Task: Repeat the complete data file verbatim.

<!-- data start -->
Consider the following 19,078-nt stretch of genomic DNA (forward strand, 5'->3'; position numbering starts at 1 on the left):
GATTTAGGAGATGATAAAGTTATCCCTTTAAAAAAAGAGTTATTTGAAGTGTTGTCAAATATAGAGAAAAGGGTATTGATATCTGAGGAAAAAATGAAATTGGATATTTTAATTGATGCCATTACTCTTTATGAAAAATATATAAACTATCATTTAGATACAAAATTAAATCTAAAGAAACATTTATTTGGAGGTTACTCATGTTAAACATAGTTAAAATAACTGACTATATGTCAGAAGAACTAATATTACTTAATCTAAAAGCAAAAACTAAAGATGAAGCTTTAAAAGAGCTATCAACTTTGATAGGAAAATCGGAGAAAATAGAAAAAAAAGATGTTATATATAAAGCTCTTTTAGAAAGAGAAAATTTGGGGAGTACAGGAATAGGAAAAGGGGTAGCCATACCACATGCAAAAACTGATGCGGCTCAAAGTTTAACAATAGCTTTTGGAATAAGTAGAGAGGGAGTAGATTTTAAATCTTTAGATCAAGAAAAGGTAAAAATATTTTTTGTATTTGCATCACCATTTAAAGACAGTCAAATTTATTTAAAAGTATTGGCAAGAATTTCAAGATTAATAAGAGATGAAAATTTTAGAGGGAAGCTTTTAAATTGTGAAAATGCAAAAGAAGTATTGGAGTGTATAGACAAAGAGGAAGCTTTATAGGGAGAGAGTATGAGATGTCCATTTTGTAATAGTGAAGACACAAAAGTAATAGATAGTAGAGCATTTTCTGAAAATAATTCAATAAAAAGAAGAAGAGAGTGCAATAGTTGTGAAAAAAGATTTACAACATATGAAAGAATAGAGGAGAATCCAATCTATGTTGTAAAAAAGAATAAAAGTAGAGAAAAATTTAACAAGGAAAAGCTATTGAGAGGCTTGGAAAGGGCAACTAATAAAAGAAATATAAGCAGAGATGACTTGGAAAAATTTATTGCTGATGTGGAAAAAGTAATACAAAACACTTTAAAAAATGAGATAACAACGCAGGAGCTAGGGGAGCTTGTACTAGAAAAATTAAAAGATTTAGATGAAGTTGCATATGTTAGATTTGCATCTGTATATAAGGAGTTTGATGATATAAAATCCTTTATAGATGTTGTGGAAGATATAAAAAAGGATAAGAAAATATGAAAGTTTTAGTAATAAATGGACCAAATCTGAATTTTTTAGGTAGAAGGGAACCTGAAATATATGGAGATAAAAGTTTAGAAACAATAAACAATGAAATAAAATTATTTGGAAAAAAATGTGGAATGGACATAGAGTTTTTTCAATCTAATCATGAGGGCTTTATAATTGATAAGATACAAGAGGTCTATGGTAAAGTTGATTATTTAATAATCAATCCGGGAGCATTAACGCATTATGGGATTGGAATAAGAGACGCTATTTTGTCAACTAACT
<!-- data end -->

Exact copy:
Consider the following 19,078-nt stretch of genomic DNA (forward strand, 5'->3'; position numbering starts at 1 on the left):
GATTTAGGAGATGATAAAGTTATCCCTTTAAAAAAAGAGTTATTTGAAGTGTTGTCAAATATAGAGAAAAGGGTATTGATATCTGAGGAAAAAATGAAATTGGATATTTTAATTGATGCCATTACTCTTTATGAAAAATATATAAACTATCATTTAGATACAAAATTAAATCTAAAGAAACATTTATTTGGAGGTTACTCATGTTAAACATAGTTAAAATAACTGACTATATGTCAGAAGAACTAATATTACTTAATCTAAAAGCAAAAACTAAAGATGAAGCTTTAAAAGAGCTATCAACTTTGATAGGAAAATCGGAGAAAATAGAAAAAAAAGATGTTATATATAAAGCTCTTTTAGAAAGAGAAAATTTGGGGAGTACAGGAATAGGAAAAGGGGTAGCCATACCACATGCAAAAACTGATGCGGCTCAAAGTTTAACAATAGCTTTTGGAATAAGTAGAGAGGGAGTAGATTTTAAATCTTTAGATCAAGAAAAGGTAAAAATATTTTTTGTATTTGCATCACCATTTAAAGACAGTCAAATTTATTTAAAAGTATTGGCAAGAATTTCAAGATTAATAAGAGATGAAAATTTTAGAGGGAAGCTTTTAAATTGTGAAAATGCAAAAGAAGTATTGGAGTGTATAGACAAAGAGGAAGCTTTATAGGGAGAGAGTATGAGATGTCCATTTTGTAATAGTGAAGACACAAAAGTAATAGATAGTAGAGCATTTTCTGAAAATAATTCAATAAAAAGAAGAAGAGAGTGCAATAGTTGTGAAAAAAGATTTACAACATATGAAAGAATAGAGGAGAATCCAATCTATGTTGTAAAAAAGAATAAAAGTAGAGAAAAATTTAACAAGGAAAAGCTATTGAGAGGCTTGGAAAGGGCAACTAATAAAAGAAATATAAGCAGAGATGACTTGGAAAAATTTATTGCTGATGTGGAAAAAGTAATACAAAACACTTTAAAAAATGAGATAACAACGCAGGAGCTAGGGGAGCTTGTACTAGAAAAATTAAAAGATTTAGATGAAGTTGCATATGTTAGATTTGCATCTGTATATAAGGAGTTTGATGATATAAAATCCTTTATAGATGTTGTGGAAGATATAAAAAAGGATAAGAAAATATGAAAGTTTTAGTAATAAATGGACCAAATCTGAATTTTTTAGGTAGAAGGGAACCTGAAATATATGGAGATAAAAGTTTAGAAACAATAAACAATGAAATAAAATTATTTGGAAAAAAATGTGGAATGGACATAGAGTTTTTTCAATCTAATCATGAGGGCTTTATAATTGATAAGATACAAGAGGTCTATGGTAAAGTTGATTATTTAATAATCAATCCGGGAGCATTAACGCATTATGGGATTGGAATAAGAGACGCTATTTTGTCAACTAACT